Impact of Cache Architecture and Interface on Performance and Area of FPGA-Based Processor/Parallel-Accelerator Systems

Jongsok Choi

University of Toronto

January, 2012

We describe new multi-ported cache designs suitable for use in
FPGA-based processor/parallel-accelerator systems, and evaluate their
impact on application performance and area.  The baseline system
comprises a MIPS soft processor and high-level synthesis-generated
custom hardware accelerators with a shared memory architecture:
on-FPGA L1 cache backed by off-chip DDR2 SDRAM.  Within this general
system model, we evaluate traditional cache design parameters (cache
size, line size, associativity).  In the parallel accelerator context,
we examine the impact of the cache design and its interface.
Specifically, we look at how the number of cache ports affects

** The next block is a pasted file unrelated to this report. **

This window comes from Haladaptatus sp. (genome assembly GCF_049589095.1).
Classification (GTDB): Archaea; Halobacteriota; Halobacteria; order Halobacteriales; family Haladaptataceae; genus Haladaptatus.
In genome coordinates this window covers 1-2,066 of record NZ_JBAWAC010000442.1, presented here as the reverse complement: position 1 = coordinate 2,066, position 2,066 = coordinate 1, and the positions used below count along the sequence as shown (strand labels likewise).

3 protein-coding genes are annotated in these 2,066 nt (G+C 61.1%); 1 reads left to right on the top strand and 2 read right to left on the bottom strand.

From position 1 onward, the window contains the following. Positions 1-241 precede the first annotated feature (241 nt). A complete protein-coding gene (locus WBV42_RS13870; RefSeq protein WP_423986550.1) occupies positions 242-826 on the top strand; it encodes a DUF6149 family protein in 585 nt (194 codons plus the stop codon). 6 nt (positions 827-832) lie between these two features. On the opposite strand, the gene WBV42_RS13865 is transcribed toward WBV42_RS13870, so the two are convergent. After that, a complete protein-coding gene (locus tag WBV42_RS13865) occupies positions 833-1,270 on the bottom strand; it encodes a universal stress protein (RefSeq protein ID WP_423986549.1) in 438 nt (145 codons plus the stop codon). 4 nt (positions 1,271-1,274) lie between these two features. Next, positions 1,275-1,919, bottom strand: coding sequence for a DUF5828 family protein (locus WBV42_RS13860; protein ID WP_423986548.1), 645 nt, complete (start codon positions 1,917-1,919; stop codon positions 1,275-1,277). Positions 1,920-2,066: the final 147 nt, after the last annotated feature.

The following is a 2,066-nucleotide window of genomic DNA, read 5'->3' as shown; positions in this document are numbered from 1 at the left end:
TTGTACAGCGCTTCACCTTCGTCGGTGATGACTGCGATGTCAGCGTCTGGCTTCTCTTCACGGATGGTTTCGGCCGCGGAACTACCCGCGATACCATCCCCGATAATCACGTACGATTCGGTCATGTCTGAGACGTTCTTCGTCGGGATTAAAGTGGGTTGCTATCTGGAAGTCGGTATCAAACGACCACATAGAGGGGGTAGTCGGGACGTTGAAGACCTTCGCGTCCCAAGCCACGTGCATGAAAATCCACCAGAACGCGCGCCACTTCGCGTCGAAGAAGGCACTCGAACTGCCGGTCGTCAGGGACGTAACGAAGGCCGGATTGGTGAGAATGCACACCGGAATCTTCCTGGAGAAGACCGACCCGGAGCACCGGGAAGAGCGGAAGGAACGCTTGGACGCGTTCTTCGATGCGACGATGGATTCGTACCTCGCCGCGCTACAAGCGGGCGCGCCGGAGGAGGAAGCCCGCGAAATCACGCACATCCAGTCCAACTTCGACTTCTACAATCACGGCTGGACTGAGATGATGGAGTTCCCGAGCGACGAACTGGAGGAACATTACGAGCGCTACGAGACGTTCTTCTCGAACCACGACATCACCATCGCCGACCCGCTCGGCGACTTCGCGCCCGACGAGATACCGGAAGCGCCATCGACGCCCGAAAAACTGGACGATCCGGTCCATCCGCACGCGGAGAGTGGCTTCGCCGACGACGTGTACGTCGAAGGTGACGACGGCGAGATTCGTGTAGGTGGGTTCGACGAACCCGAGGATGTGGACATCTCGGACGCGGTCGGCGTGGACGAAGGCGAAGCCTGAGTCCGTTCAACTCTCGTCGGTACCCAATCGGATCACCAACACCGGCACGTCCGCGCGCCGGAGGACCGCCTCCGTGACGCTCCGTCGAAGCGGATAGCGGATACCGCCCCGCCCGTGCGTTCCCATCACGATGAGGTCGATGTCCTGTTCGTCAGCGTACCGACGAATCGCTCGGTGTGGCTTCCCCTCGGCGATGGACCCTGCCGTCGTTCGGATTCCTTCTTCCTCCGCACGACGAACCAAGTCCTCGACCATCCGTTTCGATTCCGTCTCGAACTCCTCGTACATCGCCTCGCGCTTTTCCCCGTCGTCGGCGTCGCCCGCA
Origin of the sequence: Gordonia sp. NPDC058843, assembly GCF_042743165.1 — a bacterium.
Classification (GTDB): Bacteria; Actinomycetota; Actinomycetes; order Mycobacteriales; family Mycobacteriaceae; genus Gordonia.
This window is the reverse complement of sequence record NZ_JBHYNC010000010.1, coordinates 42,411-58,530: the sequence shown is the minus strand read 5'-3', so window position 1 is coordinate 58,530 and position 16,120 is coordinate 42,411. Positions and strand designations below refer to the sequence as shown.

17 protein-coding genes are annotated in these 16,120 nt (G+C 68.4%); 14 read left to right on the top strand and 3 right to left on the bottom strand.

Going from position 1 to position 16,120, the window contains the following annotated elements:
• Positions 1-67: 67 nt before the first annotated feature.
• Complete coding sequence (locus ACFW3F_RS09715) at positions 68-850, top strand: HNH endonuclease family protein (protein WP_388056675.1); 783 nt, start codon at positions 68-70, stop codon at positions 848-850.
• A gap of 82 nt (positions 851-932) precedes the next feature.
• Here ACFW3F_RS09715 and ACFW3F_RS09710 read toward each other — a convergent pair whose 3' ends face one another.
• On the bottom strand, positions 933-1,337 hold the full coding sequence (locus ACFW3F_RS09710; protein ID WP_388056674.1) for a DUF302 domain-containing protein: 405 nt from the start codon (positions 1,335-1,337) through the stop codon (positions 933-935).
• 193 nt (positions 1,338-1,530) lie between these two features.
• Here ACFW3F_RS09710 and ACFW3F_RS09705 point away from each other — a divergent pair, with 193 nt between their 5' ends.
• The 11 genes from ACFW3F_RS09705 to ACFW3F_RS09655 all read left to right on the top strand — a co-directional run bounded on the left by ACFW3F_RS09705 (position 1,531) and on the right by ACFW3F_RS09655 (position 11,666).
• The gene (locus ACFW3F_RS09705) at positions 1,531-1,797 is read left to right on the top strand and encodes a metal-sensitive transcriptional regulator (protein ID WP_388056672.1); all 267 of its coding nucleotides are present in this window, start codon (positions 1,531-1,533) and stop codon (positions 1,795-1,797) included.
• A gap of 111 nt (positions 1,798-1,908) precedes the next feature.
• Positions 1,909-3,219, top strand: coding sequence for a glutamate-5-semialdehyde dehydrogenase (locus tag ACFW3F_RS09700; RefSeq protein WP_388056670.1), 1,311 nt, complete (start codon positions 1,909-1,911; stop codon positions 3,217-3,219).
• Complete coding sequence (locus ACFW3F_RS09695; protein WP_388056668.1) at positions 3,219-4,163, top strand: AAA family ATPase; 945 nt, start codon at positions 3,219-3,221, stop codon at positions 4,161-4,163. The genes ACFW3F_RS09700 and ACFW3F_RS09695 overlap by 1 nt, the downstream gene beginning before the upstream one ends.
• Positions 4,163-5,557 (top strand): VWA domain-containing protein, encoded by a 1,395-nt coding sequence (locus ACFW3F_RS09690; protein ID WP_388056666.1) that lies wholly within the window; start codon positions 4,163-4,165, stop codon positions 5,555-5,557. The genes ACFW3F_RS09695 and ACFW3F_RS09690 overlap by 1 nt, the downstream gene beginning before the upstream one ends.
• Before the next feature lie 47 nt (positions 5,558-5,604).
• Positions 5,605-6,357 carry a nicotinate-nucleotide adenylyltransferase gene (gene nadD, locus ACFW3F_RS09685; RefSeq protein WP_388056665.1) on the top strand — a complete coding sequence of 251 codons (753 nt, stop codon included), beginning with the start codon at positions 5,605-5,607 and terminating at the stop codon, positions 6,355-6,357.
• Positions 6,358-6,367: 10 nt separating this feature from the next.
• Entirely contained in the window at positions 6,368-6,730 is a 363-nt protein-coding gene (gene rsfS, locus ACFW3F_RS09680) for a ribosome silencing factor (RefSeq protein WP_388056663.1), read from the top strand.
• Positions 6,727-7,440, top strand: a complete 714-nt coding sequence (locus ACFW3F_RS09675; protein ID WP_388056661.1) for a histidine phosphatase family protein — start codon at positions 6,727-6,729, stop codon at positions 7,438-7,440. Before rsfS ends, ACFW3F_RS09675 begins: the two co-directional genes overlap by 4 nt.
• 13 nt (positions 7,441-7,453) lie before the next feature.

performance when multiple accelerators operate (and access memory) in
parallel, and evaluate two different hardware implementations of
multi-porting: 1) multi-pumping, and 2) a recently-published approach
based on the concept of a live-value table.  Results show that
application performance depends strongly on the cache interface and
architecture: for a system with 6 parallel accelerators, depending on
the cache design, speed-up swings from 0.73X to 6.1X, on average,
relative to a baseline sequential system (with a single accelerator
and a direct-mapped, 2KB cache with 32B lines).